When Does Medicaid Help Fund Care in Assisted Living or Skilled Nursing?
This Medicaid eligibility question often arises at that point when a person, or his or her adult children, are facing the choices of home care or the full-service of an assisted living community or even skilled nursing centers. Regardless of the family’s financial situation, it is rare that we don’t deal with this question and the fear that underlies it: can we afford this and what happens if or when we run out of money?
Let’s Look at Basic Facts of Medicaid Eligibility
To qualify for Medicaid, an individual must meet three requirements.
If the applicant is over income but otherwise qualified, Medicaid eligibility can be met by creating a qualified income trust which must be funded and maintained during every month benefits are received.
To make a Medicaid application the applicant must be in a Medicaid approved facility or have a move in date. One cannot prequalify for benefits.
What assets are counted?
For Medicaid purposes, not all assets count toward the applicant and the spousal limit. The most important excluded asset in Florida is the homestead property but this is not the same in every state. In addition to the home, under current law, other excluded property includes rental or income producing property, jointly held property, certain IRA’s (if monthly distributions are taken), prepaid burial plans, and personal property, including one car of any value.
All checking accounts, CDs, 401K accounts, and other cash investments are counted, as well as cash value in life insurance policies and accounts jointly held with another individual.
Can I transfer money to qualify?
Usually no, but there are some exceptions. An applicant can transfer assets to a spouse, to an adult disabled child or a minor child, or to a pooled trust. Other transfers create a penalty. The penalty is determined by dividing the amount transferred by $8346.00 which then equals the number of months of ineligibility for Medicaid. The penalty does not begin however until an application for benefits is made and the applicant is eligible except for the transfer. Transfer made within 5 years of an application must be reported.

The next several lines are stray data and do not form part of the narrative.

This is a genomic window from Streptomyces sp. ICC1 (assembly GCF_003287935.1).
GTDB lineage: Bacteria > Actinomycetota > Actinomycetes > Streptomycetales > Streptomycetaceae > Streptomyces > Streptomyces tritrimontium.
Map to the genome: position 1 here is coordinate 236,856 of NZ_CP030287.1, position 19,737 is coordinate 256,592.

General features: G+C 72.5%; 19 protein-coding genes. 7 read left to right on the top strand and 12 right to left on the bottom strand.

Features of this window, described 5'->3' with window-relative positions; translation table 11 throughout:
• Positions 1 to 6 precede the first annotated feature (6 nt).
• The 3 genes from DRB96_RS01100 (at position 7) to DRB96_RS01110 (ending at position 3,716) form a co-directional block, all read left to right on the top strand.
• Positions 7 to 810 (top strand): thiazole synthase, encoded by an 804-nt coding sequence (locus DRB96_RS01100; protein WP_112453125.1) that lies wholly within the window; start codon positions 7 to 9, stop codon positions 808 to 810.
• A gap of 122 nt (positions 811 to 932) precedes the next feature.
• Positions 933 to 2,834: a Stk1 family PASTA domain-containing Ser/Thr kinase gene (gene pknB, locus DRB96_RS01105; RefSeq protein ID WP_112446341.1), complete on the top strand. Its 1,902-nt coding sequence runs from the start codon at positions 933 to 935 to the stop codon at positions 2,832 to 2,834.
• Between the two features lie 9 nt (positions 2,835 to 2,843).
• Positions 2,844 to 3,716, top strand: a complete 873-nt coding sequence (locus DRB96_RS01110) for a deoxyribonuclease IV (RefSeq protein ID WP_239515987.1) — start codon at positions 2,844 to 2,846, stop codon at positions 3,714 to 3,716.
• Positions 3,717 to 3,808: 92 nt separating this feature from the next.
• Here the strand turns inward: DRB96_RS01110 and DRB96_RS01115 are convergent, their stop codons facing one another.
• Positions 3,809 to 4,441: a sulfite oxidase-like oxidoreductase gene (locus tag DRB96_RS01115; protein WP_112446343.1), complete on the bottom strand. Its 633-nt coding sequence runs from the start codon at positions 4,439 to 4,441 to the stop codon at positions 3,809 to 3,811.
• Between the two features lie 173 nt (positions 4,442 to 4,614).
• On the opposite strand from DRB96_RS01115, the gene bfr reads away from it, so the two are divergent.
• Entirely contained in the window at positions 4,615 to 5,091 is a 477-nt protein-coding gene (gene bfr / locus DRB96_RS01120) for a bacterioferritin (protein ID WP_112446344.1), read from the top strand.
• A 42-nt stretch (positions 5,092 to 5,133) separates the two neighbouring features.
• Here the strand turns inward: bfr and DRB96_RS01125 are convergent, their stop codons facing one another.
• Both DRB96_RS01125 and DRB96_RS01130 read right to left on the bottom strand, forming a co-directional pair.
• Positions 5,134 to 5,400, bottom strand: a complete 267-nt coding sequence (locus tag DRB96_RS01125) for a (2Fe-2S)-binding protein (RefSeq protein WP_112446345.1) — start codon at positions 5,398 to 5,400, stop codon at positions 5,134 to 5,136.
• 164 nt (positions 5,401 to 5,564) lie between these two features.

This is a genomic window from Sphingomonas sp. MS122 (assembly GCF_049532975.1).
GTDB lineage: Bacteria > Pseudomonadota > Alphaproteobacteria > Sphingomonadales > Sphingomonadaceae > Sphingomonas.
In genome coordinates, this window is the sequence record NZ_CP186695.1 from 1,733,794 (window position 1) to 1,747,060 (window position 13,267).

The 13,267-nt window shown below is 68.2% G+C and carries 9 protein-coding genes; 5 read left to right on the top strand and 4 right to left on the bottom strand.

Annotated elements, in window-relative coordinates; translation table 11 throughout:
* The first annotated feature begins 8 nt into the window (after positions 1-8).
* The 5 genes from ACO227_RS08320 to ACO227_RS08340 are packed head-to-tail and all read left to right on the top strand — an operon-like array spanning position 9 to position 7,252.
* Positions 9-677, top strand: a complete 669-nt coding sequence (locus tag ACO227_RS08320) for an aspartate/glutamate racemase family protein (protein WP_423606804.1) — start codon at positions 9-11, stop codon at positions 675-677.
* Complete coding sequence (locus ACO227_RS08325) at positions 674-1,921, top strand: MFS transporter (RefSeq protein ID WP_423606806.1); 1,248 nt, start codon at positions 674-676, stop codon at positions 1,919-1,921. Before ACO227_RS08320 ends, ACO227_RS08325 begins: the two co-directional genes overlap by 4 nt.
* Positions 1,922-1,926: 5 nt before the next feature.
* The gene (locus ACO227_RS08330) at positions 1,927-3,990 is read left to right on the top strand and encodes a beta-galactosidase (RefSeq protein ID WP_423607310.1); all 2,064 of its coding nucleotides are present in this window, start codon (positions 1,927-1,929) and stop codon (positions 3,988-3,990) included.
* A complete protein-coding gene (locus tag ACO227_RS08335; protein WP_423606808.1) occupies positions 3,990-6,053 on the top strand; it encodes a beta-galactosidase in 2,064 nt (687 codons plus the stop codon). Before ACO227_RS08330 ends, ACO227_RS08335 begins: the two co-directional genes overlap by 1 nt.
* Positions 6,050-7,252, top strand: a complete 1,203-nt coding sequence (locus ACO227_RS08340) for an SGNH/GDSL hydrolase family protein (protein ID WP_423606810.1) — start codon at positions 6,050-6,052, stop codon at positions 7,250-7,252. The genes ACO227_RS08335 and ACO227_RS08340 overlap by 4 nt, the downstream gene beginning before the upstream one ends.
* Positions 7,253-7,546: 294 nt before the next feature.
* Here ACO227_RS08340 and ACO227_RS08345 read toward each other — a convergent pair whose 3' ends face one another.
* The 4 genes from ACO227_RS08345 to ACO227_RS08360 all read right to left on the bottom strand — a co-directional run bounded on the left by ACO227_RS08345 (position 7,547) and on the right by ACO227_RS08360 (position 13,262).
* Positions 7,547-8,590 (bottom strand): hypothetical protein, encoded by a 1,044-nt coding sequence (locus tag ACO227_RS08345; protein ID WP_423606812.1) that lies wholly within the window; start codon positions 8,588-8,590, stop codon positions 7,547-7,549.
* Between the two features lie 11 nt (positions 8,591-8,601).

What happens to my income?
All gross income of the applicant, less $105.00 must go toward the cost of care. If there is a spouse he or she is allowed to keep all of their income and in some cases income from the applicant can be shifted to the spouse if they need more income to cover monthly expenses.
These are difficult questions to grapple with even in the simplest family situations. Most families face unique circumstances and would be well-advised to consult with an elder law attorney for long term care planning sooner rather than later. That’s why I am here.
What happens to my home?
Your home is a protected asset, with no limit as to value as long as you, your spouse, a minor child, or disabled adult child resides in the home. If you are single, the equity cap is $552,000. However, as an exempt asset, your home is also exempt from creditors at your death, even if on Medicaid, as long as it passes to your “heirs at law.”
You may still have questions which I can help you answer. We can over those in an initial consultation session.
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